And it’s not just the fasting days that are worrying – if your fast days are the day before or after a hard training session, the chances are your recovery time will be much slower because your muscles won’t have stores of the required nutrients for repair.

Yes or no?

This diet might fit the average Joe trying to drop some pounds, but it’s not a sustainable choice for runners.

kiwi smoothie

THE JUICE DIET

Juices have become an important part of our lives. We can see them everywhere – Instagram and Twitter are full of celebrities posting photos of their super healthy green smoothies, and juice bars are popping up all over the world. But are smoothies just a passing craze? And can runners benefit from these “liquid elixirs”?

What’s it all about?

“Juicing” doesn’t mean buying a bottle of orange juice in your local store and consuming it instead of a meal. The fresh juices that you buy from a juice bar, or you can make using a juicer at home, typically use a centrifugal or cold-press juicer, both of which extract juice from vegetables and fruit while holding back the pulp (the fibre). What comes out is a nutrient-rich, easy to digest juice. Juices are usually a combination of vegetables and fruit – a green juice for instance could contain celery or cucumber, a leafy vegetable like kale or spinach, a fruit or two like pear or apple, and often herbs and spices like mint and ginger.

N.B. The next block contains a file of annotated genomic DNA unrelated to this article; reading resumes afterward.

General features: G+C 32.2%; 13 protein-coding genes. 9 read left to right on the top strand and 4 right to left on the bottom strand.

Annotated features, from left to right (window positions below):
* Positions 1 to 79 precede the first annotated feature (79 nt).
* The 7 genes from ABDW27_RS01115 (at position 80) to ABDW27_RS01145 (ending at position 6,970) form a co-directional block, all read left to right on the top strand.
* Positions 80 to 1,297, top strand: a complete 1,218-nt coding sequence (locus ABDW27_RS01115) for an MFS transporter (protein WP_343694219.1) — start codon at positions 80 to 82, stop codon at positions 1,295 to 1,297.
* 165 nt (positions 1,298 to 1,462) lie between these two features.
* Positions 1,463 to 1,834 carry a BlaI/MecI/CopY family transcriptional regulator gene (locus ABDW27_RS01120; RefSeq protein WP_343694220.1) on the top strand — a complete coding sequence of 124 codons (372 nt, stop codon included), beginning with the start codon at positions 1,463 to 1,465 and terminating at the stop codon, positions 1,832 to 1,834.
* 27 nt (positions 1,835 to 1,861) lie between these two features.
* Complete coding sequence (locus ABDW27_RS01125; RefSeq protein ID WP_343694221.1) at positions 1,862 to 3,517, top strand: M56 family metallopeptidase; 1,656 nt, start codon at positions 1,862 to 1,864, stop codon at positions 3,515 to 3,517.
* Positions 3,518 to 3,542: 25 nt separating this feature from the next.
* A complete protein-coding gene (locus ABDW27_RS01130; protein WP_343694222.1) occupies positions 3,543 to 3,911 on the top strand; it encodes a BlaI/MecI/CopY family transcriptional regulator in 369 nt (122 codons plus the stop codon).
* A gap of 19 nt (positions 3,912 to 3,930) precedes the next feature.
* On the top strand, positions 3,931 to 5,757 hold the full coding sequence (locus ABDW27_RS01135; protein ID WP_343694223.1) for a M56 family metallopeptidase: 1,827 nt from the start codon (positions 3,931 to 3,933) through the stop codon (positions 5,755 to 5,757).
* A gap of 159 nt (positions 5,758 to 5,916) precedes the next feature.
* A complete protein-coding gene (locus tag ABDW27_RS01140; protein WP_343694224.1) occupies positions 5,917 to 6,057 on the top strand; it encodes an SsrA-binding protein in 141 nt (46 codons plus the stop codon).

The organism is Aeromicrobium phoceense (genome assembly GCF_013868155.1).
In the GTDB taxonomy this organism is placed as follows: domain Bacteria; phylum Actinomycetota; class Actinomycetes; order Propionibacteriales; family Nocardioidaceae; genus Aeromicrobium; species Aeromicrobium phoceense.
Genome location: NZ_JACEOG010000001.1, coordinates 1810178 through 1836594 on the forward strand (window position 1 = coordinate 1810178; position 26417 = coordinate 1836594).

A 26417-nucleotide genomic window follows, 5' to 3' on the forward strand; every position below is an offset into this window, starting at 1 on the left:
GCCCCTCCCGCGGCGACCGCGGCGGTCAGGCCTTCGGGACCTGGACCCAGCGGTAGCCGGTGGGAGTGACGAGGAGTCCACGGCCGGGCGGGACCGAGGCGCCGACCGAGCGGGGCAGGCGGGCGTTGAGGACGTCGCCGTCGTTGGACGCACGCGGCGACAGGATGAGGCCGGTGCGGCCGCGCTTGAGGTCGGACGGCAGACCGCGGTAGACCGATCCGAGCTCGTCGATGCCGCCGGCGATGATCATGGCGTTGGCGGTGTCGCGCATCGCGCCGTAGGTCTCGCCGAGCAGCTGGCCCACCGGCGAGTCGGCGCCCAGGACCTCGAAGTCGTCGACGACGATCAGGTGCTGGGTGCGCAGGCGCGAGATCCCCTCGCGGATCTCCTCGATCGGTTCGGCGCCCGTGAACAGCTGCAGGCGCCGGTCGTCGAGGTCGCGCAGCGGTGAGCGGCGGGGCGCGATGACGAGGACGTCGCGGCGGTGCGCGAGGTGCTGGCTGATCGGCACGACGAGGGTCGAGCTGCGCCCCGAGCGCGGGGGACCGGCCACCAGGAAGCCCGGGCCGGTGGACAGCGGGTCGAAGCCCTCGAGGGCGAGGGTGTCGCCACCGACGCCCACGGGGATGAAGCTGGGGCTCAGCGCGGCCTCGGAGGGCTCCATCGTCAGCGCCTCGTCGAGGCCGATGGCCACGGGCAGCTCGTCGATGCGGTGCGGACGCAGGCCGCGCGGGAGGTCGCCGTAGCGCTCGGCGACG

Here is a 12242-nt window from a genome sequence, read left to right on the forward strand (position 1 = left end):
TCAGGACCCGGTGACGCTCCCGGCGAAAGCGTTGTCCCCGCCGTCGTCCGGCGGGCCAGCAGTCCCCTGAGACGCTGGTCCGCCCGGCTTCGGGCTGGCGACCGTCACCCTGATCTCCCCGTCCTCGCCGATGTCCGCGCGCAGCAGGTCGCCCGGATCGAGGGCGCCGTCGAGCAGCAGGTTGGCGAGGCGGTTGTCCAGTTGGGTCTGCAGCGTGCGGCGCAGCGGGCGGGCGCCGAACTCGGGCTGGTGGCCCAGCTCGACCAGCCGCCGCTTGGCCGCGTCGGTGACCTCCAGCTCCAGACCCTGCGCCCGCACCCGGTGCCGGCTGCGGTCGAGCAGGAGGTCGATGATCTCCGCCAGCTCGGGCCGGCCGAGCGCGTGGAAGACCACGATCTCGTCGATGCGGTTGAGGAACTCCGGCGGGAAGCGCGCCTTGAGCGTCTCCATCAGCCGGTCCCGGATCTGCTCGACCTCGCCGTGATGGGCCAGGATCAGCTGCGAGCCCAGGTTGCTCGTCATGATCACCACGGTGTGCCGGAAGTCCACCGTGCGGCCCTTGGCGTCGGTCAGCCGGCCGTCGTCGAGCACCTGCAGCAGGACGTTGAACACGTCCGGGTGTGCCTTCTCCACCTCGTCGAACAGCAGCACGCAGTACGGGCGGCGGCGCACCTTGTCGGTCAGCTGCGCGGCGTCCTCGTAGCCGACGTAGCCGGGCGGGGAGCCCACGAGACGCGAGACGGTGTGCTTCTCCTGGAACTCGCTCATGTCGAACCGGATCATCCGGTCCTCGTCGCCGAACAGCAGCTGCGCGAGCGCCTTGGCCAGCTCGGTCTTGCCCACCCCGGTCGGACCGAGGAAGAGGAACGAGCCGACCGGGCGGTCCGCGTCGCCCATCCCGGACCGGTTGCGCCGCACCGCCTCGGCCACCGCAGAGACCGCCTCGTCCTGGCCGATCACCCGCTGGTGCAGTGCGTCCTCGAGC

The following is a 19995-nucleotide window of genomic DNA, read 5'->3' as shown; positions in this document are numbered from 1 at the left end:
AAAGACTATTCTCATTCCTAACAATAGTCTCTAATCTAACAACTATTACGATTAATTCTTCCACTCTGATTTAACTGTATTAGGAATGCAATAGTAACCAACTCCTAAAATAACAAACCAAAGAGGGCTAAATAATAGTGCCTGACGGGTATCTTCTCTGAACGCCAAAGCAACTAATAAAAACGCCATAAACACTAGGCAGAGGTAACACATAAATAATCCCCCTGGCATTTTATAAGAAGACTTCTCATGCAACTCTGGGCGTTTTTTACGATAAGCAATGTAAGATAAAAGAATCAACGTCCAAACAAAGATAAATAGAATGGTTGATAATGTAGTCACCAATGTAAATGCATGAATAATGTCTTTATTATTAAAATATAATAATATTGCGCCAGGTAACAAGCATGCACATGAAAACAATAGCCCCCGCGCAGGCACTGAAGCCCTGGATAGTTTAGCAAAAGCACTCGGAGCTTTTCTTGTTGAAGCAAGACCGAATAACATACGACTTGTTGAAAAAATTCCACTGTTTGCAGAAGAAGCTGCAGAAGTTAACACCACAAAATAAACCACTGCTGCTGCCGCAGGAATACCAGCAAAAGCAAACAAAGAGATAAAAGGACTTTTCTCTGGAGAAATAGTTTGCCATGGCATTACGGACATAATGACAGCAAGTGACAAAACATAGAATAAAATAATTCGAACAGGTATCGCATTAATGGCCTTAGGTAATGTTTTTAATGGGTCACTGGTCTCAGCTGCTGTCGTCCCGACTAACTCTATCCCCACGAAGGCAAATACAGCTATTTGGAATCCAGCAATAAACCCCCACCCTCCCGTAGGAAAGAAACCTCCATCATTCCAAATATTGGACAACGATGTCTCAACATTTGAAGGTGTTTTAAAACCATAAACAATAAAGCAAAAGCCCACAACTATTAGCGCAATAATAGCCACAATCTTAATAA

What are its benefits?

For a runner, freshly pressed juices are a fast way to get an intense antioxidant boost – useful for improving immunity during times of tough training. They also have the added bonus of being low in fiber so there’s less risk of gastric disturbance during your runs. Adding anti-inflammatory herbs and spices such as turmeric, ginger, and mint might also help to speed up muscle recovery.

Many athletes today swear by beetroot juice as a performance enhancer. Studies have actually discovered that beetroot increases blood flow, which means endurance is increased (but you’ll need a lot of juice to notice an effect!). If you have a juicer, try juicing two raw beetroots with 2cm peeled ginger and half a cucumber.

Yes or no?